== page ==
Extreme natural acidification in the East Siberian Arctic Shelf: Effects of permafrost thawing and seawater freshening

Thursday, 17 December 2015
Poster Hall (Moscone South)
Igor Peter Semiletov1,2, Irina Pipko3, Orjan Gustafsson4, Leif G Anderson5, Valentin Sergienko6, Svetlana Pugach3, Oleg Dudarev3, Alexander N Charkin3, Alexander Gukov2, Lisa Bröder7, August Andersson4 and Natalia E Shakhova8, (1)Pacific Oceanological Institute, Far Eastern Branch of the Russian Academy of Sciences, Laboratory of Arctic Research, Vladivostok, Russia, (2)National Tomsk Research Polytech University, Russia, Tomsk, Russia, (3)Pacific Oceanological Institute FEB RAS, Vladivostok, Russia, (4)Stockholm University, Stockholm, Sweden, (5)University of Gothenburg, Gothenburg, Sweden, (6)Russian Academy of Sciences, Institute of Chemistry, Vladivostok, Russia, (7)Stockholm University, Analytical Scemistry and Environmental Sciences, Stockholm, Sweden, (8)University of Alaska Fairbanks, Fairbanks, AK, United States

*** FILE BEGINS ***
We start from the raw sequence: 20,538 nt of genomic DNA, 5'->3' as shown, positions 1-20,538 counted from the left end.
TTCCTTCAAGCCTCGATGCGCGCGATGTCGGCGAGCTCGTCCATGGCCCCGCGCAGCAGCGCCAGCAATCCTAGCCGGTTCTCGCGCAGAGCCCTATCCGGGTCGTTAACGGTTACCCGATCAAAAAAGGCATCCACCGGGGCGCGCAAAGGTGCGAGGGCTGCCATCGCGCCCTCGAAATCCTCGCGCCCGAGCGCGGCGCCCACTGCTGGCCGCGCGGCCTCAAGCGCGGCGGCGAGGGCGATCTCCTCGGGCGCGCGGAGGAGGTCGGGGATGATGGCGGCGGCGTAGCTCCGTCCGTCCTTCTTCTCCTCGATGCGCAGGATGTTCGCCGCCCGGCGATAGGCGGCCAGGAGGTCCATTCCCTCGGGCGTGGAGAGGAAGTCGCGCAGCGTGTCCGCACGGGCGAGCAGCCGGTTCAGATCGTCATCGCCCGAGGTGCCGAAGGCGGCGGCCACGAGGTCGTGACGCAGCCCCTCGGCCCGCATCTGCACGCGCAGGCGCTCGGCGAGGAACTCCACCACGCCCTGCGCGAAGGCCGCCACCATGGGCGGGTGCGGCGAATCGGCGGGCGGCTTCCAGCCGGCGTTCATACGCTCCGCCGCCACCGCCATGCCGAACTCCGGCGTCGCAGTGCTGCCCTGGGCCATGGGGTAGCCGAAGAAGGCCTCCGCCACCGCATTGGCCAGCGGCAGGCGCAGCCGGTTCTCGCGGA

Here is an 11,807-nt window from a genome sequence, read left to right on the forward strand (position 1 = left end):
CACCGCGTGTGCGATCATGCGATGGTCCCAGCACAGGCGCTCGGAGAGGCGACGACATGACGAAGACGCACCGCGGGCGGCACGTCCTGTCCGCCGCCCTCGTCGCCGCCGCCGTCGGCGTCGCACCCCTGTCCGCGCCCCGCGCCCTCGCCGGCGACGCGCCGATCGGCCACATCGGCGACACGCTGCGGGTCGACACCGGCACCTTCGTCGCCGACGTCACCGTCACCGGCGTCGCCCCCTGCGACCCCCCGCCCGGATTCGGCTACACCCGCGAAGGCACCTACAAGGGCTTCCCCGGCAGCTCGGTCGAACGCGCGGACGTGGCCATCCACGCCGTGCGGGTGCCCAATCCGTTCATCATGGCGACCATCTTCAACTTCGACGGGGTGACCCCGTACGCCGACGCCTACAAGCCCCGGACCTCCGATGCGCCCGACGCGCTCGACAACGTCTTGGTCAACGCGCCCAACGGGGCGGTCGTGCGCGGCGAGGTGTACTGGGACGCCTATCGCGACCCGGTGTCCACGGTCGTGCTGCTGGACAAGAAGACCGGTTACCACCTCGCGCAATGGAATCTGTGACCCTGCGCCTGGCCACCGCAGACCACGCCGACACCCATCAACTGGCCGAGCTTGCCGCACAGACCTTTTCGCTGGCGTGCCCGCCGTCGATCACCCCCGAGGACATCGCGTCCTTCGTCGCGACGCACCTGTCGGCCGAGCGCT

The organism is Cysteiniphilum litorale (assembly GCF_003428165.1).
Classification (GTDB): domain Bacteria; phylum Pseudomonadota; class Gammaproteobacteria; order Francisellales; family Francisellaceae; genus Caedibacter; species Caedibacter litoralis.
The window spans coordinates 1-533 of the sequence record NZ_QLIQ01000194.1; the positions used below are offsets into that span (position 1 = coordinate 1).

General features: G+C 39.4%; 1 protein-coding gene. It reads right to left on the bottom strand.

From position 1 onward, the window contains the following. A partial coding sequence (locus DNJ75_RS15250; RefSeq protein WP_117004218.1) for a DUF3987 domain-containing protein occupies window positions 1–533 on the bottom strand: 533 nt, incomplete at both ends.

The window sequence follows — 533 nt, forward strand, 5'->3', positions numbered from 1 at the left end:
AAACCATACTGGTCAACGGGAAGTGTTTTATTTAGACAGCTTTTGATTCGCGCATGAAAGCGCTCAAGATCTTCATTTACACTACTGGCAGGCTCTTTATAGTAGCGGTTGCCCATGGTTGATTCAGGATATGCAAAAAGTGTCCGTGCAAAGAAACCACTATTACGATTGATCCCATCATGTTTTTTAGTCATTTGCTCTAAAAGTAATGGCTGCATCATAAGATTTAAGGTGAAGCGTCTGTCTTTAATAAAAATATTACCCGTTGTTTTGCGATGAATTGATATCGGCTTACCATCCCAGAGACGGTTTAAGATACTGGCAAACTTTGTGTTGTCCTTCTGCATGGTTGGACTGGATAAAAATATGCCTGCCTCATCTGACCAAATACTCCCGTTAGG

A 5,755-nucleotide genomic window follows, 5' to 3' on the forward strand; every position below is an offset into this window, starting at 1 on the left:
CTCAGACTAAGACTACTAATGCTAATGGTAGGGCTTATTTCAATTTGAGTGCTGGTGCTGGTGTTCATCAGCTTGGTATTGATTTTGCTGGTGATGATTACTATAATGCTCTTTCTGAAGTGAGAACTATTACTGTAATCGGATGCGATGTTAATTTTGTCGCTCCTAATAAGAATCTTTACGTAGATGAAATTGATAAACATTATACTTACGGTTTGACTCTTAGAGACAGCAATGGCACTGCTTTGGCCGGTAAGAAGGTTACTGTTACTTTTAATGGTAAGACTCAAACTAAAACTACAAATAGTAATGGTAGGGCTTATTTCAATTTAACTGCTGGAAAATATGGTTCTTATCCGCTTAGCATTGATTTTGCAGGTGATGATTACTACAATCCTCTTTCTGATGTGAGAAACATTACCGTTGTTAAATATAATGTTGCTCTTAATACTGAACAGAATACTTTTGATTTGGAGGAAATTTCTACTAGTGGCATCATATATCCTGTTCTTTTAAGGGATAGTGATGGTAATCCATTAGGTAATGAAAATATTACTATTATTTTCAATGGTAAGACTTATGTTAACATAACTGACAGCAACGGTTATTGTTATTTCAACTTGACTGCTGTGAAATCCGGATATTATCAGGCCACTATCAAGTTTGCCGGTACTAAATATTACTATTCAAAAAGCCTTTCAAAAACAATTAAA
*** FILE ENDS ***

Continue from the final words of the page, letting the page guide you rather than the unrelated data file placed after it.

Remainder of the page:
Ocean acidification (OA) is a direct, fast, and strong effect of anthropogenic carbon dioxide (CO2), which is challenging marine ecosystems and carbon cycling. The Arctic Ocean is particularly sensitive and exhibits the highest levels of OA (lowest pH) because more CO2 can dissolve in cold water. We here use decadal data to show that extreme and extensive OA in the East Siberian Arctic Shelf (ESAS) is caused not by direct uptake of atmospheric CO2 but rather by naturally-driven processes: carbon mobilization from thawing coastal permafrost/coastal ice complexes, and freshening due to growing Arctic river runoff and ice melt, which transport carbon along with freshwater to the ESAS. These processes compose a unique acidifying phenomenon that causes persistent, and potentially increasing, aragonite under-saturation of the entire water column. Extreme aragonite under-saturation in the western near-shore ESAS is associated with >80% depression of the total calcifying benthic biomass. Massive OA on the ESAS, the largest sea shelf system of the World Ocean, illustrates the complexity of the Earth system interacting with increasing anthropogenic pressure.